If you’re tired of all the headlines about Kevin Strickland’s 40-year-plus imprisonment and quest for exoneration in a triple murder he appears to have had no part in, first imagine how he and his loved ones must feel.
Second, blame the excruciating, interminable delays on Missouri Attorney General Eric Schmitt — who has inexplicably gone to the mat to prevent justice at every turn in this chronic outrage.
With even Jackson County Prosecutor Jean Peters Baker’s office convinced of Strickland’s innocence — along with a growing number of other respected organizations and individuals — Schmitt has gone so far as to maintain that all of the county’s judges weren’t able to fairly decide the case at an upcoming hearing to establish Strickland is wrongfully imprisoned.
The very idea of an innocent person being behind bars for 40-plus years should utterly haunt us all, particularly those tasked with upholding our laws and balancing the scales of justice. Yet Schmitt wanted to go judge shopping in a desperate attempt to prevent Strickland’s innocence from even being heard in court.
Mercifully, Jackson County Judge Kevin Harrell has summarily dismissed Schmitt’s outrageous claim that neither the judge nor his judicial colleagues could be fair. Baker’s office, using a new Missouri law, will now be allowed to present evidence of Strickland’s wrongful conviction in a hearing before Harrell as early as Oct. 6.
“It is presumed that a judge acts with honesty and integrity and will not undertake to preside in a trial in which the judge cannot be impartial,” Harrell quoted case law as holding.
Yet, as the judge noted from another case, someone questioning a judge’s impartiality need only show that “a reasonable person would have factual grounds to find an appearance of impropriety and doubt the impartiality of the court.” The esteemed attorney general for the state of Missouri could not even cross that low threshold.
Then again, the standard is a “reasonable person.” Can Schmitt himself meet that standard? It appears not.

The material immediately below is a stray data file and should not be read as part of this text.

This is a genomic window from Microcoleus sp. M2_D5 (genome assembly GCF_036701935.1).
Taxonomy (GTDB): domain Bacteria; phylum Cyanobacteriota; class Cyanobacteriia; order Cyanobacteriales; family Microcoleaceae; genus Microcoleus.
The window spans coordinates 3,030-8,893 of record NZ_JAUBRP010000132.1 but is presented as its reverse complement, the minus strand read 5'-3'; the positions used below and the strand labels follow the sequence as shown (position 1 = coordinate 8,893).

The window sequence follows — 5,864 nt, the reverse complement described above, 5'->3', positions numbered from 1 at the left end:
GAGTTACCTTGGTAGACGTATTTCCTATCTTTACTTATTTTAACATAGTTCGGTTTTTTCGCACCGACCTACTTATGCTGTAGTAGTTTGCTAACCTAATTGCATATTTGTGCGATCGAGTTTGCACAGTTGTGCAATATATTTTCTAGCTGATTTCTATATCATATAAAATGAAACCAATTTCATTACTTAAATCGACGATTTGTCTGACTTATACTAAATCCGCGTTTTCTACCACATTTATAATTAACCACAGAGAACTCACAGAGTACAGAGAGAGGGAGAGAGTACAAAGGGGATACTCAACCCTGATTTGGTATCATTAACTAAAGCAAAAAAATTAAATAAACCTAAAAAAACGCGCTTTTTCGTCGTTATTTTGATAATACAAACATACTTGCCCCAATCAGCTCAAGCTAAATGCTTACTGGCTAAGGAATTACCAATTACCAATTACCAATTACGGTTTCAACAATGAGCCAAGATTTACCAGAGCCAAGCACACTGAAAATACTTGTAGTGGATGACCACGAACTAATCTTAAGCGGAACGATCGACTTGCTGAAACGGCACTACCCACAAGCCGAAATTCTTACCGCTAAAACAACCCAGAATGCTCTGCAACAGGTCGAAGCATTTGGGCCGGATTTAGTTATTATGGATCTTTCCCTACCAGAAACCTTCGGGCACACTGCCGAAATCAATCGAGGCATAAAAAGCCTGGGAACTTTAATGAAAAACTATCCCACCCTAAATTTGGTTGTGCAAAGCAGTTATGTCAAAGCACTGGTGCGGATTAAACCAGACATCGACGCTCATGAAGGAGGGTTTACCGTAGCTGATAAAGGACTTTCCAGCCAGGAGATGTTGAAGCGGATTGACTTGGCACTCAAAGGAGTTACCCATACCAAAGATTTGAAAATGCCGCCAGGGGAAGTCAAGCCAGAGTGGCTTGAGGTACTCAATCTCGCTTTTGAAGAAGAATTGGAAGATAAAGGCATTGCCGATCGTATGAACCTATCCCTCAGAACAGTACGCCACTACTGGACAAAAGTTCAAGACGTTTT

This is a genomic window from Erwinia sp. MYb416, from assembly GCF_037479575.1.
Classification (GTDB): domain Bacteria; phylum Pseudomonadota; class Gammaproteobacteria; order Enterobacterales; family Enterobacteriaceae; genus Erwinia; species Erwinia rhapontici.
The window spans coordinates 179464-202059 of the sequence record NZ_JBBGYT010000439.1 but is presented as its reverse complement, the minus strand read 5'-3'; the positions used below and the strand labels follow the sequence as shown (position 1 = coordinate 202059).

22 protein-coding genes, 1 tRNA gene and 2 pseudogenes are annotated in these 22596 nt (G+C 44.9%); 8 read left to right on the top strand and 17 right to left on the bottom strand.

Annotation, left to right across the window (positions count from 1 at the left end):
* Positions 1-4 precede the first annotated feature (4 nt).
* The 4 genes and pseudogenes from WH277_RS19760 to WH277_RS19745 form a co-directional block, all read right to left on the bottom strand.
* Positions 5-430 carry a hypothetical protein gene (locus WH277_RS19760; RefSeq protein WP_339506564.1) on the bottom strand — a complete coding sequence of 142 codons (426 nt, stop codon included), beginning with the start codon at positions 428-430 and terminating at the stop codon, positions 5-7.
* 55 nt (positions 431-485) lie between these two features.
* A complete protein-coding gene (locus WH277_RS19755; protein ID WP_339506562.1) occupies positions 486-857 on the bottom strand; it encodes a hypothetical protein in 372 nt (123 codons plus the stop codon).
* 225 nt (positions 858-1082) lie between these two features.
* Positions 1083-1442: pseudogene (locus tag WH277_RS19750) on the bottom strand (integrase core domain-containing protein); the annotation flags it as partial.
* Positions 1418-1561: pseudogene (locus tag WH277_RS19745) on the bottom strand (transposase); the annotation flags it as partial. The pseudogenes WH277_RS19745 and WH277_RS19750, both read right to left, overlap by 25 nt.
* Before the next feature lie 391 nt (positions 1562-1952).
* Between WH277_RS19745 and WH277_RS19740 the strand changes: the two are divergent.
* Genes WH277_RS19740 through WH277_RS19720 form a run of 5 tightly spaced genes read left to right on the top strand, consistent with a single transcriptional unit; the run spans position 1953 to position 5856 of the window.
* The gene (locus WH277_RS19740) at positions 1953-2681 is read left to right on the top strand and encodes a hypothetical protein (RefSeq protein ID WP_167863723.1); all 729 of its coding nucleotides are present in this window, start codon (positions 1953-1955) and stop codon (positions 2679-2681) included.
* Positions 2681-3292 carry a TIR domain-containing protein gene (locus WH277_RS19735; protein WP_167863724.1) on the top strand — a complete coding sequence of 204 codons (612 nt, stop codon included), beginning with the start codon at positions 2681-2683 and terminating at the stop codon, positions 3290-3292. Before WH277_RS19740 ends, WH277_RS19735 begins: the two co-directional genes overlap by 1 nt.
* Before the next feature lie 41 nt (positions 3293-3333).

In large part, Schmitt argued that Harrell should recuse himself because Jackson County Presiding Judge Dale Youngs has said he thinks Strickland should be exonerated. In his denial of Schmitt’s request that all the judges should therefore be recused, Harrell assured that “this court is unabashedly independent, unambiguously impartial, humbly competent, and uniquely qualified in executing its judicial obligations.”
This case, and Eric Schmitt’s bizarre dedication to obstructing justice, has become a national embarrassment — not to mention a human tragedy.
Schmitt’s behavior is particularly bewildering to those familiar with his past even-handedness, bipartisanship and heart for children. Sad observers are left to conclude that Schmitt — already an overly political attorney general, and now a candidate to succeed retiring U.S. Sen. Roy Blunt — is succumbing to cynical advice from political consultants to eye a political equation in everything.
Even if so, his calculations are way off. If he’s trying to play to the Republican/conservative crowd, he should ask himself: Don’t people of all political persuasions absolutely abhor the idea of an innocent person in prison, much less for four decades? What on Earth is there to gain by fighting to keep an innocent man in prison for a fifth decade?
Truth be known, since an eyewitness later recanted her testimony identifying Strickland at the scene — and did so plaintively, and completely without coercion or ulterior motives — there is nothing tying Strickland to the April 25, 1978, triple murder at 6934 S. Benton Ave. in Kansas City. Even two co-defendants, who entered pleas in the case and have since been released, said Strickland had nothing to do with it. Why would co-defendants, who are usually only too happy to shift the blame to someone else, maintain Strickland’s innocence?
Nor is Baker acting on her own in pressing for Strickland’s exoneration. Former Missouri Supreme Court Chief Justice Edward “Chip” Robertson has lent his support to her effort — and gung-ho, aggressively anti-crime prosecutors under Baker agree Strickland must be set free.
The only impediment to ending this sad, unending episode is the Missouri attorney general, who has already dragged this out and may appeal Harrell’s ruling to drag it out more. Understandably, in a Monday court filing Baker’s office asks the court to curtail Schmitt’s effort to delay proceedings even further with duplicative depositions and deep dives into evidence that has been well in evidence for years.
Baker is right. Let’s end this injustice now.